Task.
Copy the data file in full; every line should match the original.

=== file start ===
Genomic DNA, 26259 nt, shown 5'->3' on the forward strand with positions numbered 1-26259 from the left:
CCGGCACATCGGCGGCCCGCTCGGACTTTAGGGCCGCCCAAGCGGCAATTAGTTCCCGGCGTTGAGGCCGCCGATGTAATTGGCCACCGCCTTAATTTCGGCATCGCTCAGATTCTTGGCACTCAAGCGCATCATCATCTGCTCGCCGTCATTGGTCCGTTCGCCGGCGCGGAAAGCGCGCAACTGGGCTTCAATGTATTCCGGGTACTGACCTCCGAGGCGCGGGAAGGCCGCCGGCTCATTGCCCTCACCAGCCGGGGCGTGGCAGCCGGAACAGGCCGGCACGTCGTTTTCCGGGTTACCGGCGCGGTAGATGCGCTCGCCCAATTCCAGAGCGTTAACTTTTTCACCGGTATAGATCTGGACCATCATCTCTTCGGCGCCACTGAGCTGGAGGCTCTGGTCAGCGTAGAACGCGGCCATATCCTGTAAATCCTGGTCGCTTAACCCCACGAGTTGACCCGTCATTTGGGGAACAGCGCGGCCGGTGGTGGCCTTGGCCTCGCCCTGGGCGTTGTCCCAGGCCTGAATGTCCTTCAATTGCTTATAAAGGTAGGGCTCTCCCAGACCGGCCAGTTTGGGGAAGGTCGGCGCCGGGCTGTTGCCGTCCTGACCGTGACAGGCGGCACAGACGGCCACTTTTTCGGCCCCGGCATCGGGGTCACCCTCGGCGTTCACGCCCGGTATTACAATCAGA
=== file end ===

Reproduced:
Genomic DNA, 26259 nt, shown 5'->3' on the forward strand with positions numbered 1-26259 from the left:
CCGGCACATCGGCGGCCCGCTCGGACTTTAGGGCCGCCCAAGCGGCAATTAGTTCCCGGCGTTGAGGCCGCCGATGTAATTGGCCACCGCCTTAATTTCGGCATCGCTCAGATTCTTGGCACTCAAGCGCATCATCATCTGCTCGCCGTCATTGGTCCGTTCGCCGGCGCGGAAAGCGCGCAACTGGGCTTCAATGTATTCCGGGTACTGACCTCCGAGGCGCGGGAAGGCCGCCGGCTCATTGCCCTCACCAGCCGGGGCGTGGCAGCCGGAACAGGCCGGCACGTCGTTTTCCGGGTTACCGGCGCGGTAGATGCGCTCGCCCAATTCCAGAGCGTTAACTTTTTCACCGGTATAGATCTGGACCATCATCTCTTCGGCGCCACTGAGCTGGAGGCTCTGGTCAGCGTAGAACGCGGCCATATCCTGTAAATCCTGGTCGCTTAACCCCACGAGTTGACCCGTCATTTGGGGAACAGCGCGGCCGGTGGTGGCCTTGGCCTCGCCCTGGGCGTTGTCCCAGGCCTGAATGTCCTTCAATTGCTTATAAAGGTAGGGCTCTCCCAGACCGGCCAGTTTGGGGAAGGTCGGCGCCGGGCTGTTGCCGTCCTGACCGTGACAGGCGGCACAGACGGCCACTTTTTCGGCCCCGGCATCGGGGTCACCCTCGGCGTTCACGCCCGGTATTACAATCAGA